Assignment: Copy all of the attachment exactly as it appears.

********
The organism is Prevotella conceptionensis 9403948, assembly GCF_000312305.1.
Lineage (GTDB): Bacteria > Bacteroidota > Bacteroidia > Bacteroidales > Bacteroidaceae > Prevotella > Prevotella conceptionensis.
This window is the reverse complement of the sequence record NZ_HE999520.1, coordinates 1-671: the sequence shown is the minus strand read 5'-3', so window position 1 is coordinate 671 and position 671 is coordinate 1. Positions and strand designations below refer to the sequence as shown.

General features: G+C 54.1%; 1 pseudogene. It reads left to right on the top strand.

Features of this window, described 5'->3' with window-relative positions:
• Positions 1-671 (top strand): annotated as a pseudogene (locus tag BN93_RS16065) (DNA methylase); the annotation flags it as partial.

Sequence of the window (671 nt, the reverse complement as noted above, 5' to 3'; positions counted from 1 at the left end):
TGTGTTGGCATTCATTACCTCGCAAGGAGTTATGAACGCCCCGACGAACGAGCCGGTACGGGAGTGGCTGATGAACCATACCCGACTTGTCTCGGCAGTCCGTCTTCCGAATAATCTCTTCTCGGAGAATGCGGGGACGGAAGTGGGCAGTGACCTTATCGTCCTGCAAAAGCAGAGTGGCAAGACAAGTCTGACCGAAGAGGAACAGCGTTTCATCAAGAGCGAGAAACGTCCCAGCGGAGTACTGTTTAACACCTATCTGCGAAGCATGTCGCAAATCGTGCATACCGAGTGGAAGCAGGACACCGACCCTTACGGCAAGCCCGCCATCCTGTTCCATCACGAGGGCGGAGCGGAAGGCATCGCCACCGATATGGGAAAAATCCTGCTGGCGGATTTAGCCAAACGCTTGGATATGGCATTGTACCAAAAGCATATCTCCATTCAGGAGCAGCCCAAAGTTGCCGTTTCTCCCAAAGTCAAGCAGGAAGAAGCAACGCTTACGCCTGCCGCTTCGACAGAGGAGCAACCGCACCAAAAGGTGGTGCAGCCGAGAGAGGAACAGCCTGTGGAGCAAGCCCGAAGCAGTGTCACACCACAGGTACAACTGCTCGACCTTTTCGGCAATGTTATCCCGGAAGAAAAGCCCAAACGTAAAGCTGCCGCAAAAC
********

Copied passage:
The organism is Prevotella conceptionensis 9403948, assembly GCF_000312305.1.
Lineage (GTDB): Bacteria > Bacteroidota > Bacteroidia > Bacteroidales > Bacteroidaceae > Prevotella > Prevotella conceptionensis.
This window is the reverse complement of the sequence record NZ_HE999520.1, coordinates 1-671: the sequence shown is the minus strand read 5'-3', so window position 1 is coordinate 671 and position 671 is coordinate 1. Positions and strand designations below refer to the sequence as shown.

General features: G+C 54.1%; 1 pseudogene. It reads left to right on the top strand.

Features of this window, described 5'->3' with window-relative positions:
• Positions 1-671 (top strand): annotated as a pseudogene (locus tag BN93_RS16065) (DNA methylase); the annotation flags it as partial.

Sequence of the window (671 nt, the reverse complement as noted above, 5' to 3'; positions counted from 1 at the left end):
TGTGTTGGCATTCATTACCTCGCAAGGAGTTATGAACGCCCCGACGAACGAGCCGGTACGGGAGTGGCTGATGAACCATACCCGACTTGTCTCGGCAGTCCGTCTTCCGAATAATCTCTTCTCGGAGAATGCGGGGACGGAAGTGGGCAGTGACCTTATCGTCCTGCAAAAGCAGAGTGGCAAGACAAGTCTGACCGAAGAGGAACAGCGTTTCATCAAGAGCGAGAAACGTCCCAGCGGAGTACTGTTTAACACCTATCTGCGAAGCATGTCGCAAATCGTGCATACCGAGTGGAAGCAGGACACCGACCCTTACGGCAAGCCCGCCATCCTGTTCCATCACGAGGGCGGAGCGGAAGGCATCGCCACCGATATGGGAAAAATCCTGCTGGCGGATTTAGCCAAACGCTTGGATATGGCATTGTACCAAAAGCATATCTCCATTCAGGAGCAGCCCAAAGTTGCCGTTTCTCCCAAAGTCAAGCAGGAAGAAGCAACGCTTACGCCTGCCGCTTCGACAGAGGAGCAACCGCACCAAAAGGTGGTGCAGCCGAGAGAGGAACAGCCTGTGGAGCAAGCCCGAAGCAGTGTCACACCACAGGTACAACTGCTCGACCTTTTCGGCAATGTTATCCCGGAAGAAAAGCCCAAACGTAAAGCTGCCGCAAAAC